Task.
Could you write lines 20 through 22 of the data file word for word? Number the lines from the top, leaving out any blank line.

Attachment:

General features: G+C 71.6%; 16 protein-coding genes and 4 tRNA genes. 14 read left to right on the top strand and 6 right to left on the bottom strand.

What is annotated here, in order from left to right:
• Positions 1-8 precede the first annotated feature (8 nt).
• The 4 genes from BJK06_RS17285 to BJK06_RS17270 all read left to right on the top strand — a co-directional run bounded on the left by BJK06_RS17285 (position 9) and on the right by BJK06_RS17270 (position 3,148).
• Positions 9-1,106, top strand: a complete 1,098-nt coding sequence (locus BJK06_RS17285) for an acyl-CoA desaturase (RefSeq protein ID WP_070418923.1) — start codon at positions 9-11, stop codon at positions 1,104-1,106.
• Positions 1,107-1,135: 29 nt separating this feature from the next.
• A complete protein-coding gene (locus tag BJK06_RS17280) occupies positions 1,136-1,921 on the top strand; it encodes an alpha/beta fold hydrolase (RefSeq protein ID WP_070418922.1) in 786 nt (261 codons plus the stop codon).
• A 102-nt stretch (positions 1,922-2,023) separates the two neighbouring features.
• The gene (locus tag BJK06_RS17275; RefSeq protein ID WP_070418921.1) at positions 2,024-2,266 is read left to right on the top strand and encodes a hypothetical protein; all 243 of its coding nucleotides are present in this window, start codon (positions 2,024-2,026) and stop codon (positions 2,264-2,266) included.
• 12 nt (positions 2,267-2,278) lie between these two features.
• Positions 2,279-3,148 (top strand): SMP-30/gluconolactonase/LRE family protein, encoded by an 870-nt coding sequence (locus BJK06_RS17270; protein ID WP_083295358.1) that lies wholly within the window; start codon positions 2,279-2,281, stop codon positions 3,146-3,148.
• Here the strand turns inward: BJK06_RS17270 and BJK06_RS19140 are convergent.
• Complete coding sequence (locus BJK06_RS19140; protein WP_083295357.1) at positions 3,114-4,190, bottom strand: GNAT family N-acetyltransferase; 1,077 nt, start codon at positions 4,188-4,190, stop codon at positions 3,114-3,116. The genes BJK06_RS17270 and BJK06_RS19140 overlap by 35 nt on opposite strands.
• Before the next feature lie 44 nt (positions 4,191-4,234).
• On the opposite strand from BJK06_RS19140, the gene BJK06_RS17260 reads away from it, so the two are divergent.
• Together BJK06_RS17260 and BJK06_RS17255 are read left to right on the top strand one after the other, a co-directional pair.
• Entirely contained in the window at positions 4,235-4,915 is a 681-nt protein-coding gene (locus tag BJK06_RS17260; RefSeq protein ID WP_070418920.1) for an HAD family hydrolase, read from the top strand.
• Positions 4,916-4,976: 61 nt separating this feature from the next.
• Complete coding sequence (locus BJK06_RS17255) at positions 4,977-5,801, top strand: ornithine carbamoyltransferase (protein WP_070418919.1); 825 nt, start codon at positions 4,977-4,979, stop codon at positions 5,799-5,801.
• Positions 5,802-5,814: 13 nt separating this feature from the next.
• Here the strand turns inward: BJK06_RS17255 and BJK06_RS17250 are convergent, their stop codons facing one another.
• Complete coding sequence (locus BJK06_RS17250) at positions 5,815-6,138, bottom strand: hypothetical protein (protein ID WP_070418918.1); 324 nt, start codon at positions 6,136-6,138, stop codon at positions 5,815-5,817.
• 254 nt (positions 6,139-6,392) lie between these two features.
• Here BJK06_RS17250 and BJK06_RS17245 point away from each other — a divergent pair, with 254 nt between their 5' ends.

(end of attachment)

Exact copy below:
• Positions 5,802-5,814: 13 nt separating this feature from the next.
• Here the strand turns inward: BJK06_RS17255 and BJK06_RS17250 are convergent, their stop codons facing one another.
• Complete coding sequence (locus BJK06_RS17250) at positions 5,815-6,138, bottom strand: hypothetical protein (protein ID WP_070418918.1); 324 nt, start codon at positions 6,136-6,138, stop codon at positions 5,815-5,817.